A cytogenetic analysis of a pericentric inversion in Hapolopappus Graclis
Haplopappus gracilis is a smaU, annual member of the family Compositae with three chromosomal races. The standard race (n=2) is distributed in the southwestern United States from southern Colorado to New Mexico and Arizona (Jackson 1973). The standard karyotype consists of a long pair of median centric chromosomes designated A and two chromosomes with submedian centromeres, secondary constrictions and satellites designated as chromosome B (Jackson 1957). A Mexican n=2 race, confined to the Big Bend area of Texas and Chihuahua and Durango, Mexico, is distinguished by a change in centromere position caused by a centric transposition on chromosome A (Jackson 1973). The third race (n=3) normally occurs in three smaU contiguous towns in Arizona. It was derived from hybrids between the n=2 standard and Mexican transposition races by chromosome breakage (Jackson 1992).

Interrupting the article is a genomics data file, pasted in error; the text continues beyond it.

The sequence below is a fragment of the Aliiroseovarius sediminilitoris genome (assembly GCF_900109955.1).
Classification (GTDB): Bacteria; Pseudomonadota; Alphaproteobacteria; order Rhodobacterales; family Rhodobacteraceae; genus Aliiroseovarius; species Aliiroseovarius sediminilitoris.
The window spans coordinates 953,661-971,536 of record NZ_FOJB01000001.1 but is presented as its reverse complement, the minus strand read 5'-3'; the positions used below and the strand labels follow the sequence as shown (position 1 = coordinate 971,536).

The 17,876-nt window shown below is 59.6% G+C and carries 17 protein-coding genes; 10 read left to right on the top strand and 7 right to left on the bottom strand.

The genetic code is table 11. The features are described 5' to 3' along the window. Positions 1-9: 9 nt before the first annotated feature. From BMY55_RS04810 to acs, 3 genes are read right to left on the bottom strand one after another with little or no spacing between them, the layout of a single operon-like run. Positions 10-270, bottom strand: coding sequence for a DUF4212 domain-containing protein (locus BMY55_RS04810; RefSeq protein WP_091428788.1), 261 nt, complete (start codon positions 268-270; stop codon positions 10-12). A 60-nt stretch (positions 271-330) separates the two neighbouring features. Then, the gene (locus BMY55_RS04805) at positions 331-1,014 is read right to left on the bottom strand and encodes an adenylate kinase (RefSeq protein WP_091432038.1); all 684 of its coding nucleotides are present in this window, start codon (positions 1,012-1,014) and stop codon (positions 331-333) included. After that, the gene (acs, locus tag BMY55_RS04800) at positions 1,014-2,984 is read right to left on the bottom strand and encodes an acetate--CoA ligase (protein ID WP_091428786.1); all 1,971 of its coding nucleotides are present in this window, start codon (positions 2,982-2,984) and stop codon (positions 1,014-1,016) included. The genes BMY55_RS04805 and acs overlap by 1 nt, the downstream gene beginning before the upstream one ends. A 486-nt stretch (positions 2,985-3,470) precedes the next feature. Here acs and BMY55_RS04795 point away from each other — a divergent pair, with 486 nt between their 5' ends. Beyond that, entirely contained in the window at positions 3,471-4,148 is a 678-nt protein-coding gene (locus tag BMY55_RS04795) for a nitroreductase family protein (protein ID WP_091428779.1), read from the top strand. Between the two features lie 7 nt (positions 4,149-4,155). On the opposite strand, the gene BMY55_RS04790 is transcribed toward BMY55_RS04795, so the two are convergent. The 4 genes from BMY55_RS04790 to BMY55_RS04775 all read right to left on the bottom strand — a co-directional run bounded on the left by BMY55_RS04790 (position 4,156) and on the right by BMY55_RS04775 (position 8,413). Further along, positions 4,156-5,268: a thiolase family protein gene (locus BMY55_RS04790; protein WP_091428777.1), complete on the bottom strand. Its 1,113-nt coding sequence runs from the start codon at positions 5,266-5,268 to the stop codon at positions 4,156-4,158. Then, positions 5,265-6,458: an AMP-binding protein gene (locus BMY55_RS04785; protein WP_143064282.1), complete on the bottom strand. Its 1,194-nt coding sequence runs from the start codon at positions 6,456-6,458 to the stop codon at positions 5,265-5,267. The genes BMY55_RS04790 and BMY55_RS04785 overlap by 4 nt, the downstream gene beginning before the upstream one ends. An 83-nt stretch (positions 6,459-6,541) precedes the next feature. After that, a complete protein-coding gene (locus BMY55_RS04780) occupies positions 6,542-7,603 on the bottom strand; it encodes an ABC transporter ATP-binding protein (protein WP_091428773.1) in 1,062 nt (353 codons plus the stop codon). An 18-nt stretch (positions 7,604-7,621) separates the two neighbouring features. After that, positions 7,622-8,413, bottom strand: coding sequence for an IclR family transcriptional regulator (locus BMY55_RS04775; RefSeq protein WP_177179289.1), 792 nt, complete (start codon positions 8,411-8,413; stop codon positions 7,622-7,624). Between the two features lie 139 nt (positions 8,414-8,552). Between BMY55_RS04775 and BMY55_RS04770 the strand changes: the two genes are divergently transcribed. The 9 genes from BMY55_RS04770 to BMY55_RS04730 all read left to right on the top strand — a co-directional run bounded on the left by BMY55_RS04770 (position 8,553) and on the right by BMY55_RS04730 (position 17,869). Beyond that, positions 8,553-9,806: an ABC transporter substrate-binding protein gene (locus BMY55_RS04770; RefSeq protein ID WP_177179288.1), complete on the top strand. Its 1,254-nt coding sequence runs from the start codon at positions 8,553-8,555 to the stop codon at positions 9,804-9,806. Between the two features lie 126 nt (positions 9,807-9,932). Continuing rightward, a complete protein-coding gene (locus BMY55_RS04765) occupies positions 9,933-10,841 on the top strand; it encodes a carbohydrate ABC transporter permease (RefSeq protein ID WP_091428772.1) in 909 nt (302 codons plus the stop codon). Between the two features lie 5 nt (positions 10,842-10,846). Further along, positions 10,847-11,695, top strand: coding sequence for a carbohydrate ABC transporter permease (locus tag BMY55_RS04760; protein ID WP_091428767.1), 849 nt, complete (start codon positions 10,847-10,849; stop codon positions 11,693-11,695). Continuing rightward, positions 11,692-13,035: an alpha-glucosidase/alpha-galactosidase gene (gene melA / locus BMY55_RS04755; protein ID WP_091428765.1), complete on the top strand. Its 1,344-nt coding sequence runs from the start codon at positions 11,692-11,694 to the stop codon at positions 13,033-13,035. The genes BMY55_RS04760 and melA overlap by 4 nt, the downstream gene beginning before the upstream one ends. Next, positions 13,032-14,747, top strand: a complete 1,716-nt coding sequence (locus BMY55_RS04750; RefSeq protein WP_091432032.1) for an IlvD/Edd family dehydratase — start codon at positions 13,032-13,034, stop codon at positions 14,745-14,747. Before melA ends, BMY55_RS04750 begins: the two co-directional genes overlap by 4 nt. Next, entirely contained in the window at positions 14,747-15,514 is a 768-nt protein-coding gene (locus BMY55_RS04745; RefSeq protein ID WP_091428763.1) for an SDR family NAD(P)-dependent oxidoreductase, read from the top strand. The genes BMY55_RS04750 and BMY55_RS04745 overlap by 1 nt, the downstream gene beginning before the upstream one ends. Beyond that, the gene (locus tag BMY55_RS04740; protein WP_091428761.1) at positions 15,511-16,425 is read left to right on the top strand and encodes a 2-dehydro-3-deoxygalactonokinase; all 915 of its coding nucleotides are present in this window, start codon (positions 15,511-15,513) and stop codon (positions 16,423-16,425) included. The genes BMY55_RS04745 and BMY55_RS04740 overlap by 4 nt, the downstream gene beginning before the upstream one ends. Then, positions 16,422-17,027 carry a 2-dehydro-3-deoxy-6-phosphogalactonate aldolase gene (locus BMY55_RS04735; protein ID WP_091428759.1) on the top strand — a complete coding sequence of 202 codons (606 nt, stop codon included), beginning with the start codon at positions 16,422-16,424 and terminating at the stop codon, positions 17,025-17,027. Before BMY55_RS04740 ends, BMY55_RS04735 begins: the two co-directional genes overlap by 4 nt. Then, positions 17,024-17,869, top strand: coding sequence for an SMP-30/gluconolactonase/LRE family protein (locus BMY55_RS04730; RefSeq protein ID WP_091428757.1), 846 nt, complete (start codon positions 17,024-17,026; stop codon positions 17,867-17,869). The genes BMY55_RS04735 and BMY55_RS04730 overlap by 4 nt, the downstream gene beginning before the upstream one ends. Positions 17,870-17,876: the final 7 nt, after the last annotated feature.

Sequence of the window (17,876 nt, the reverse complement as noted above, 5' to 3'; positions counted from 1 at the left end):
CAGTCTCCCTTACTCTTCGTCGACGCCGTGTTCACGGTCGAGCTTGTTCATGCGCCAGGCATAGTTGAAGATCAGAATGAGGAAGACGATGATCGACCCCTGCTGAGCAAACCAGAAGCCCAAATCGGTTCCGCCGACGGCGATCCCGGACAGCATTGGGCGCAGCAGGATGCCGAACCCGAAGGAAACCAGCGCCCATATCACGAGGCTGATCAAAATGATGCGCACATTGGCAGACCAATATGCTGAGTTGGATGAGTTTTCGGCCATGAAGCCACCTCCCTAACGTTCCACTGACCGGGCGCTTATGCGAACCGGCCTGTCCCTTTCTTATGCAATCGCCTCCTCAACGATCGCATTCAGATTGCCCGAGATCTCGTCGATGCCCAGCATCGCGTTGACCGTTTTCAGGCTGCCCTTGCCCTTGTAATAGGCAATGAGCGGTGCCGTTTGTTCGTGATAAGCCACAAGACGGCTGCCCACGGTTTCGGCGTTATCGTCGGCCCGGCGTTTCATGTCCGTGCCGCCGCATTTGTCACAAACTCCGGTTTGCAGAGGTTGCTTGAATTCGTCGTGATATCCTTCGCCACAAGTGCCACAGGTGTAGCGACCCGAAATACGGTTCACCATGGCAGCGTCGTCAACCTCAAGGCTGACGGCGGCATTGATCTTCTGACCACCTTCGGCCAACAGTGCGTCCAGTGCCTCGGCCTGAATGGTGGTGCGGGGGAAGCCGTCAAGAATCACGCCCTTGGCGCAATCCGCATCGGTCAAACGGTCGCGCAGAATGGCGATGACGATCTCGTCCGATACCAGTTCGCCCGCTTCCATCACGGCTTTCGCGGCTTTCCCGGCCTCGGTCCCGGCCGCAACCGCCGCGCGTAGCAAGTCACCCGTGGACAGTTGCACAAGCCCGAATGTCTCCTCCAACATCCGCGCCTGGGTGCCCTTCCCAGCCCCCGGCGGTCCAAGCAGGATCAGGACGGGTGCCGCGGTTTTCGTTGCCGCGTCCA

In Wickenberg, Arizona, a standard chromosome population was found to include a pericentric inversion on chromosome B. This caused a change in chromosome morphology from a normal acrocentric to a median centromere position, which was used as a marker for the inversion. The inversion includes the centromere and excludes the NOR region and satellite. Breaks caused by the inversion appear to be in nonfunctional regions because a maximum poUen fertihty of 89.45% occurs in the inversion homozygotes. Artificial crosses were performed by R. C. Jackson to obtain a homozygote inversion stock for this smdy. Photographs of the standard, inversion heterozygote, and inversion homozygote karyotypes are shown in Figures 1-3.